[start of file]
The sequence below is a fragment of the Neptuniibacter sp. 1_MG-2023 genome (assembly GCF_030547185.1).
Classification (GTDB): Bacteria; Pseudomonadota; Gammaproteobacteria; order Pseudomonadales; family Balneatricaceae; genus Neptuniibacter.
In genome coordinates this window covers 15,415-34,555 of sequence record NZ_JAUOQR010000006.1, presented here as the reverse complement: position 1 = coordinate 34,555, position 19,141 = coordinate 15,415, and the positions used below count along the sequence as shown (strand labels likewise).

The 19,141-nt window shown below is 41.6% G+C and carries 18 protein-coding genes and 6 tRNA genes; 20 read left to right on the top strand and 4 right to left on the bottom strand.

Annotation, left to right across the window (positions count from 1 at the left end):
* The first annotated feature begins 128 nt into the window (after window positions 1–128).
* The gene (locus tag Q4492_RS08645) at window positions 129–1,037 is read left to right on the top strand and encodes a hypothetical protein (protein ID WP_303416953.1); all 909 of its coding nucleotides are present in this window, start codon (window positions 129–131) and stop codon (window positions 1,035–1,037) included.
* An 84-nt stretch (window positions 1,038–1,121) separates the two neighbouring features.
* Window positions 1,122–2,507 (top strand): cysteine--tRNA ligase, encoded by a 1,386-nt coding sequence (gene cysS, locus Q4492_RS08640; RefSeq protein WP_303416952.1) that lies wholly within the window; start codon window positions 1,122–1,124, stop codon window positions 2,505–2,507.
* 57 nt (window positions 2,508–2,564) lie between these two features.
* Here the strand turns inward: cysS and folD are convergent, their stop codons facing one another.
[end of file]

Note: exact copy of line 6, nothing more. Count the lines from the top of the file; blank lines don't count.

* The first annotated feature begins 128 nt into the window (after window positions 1–128).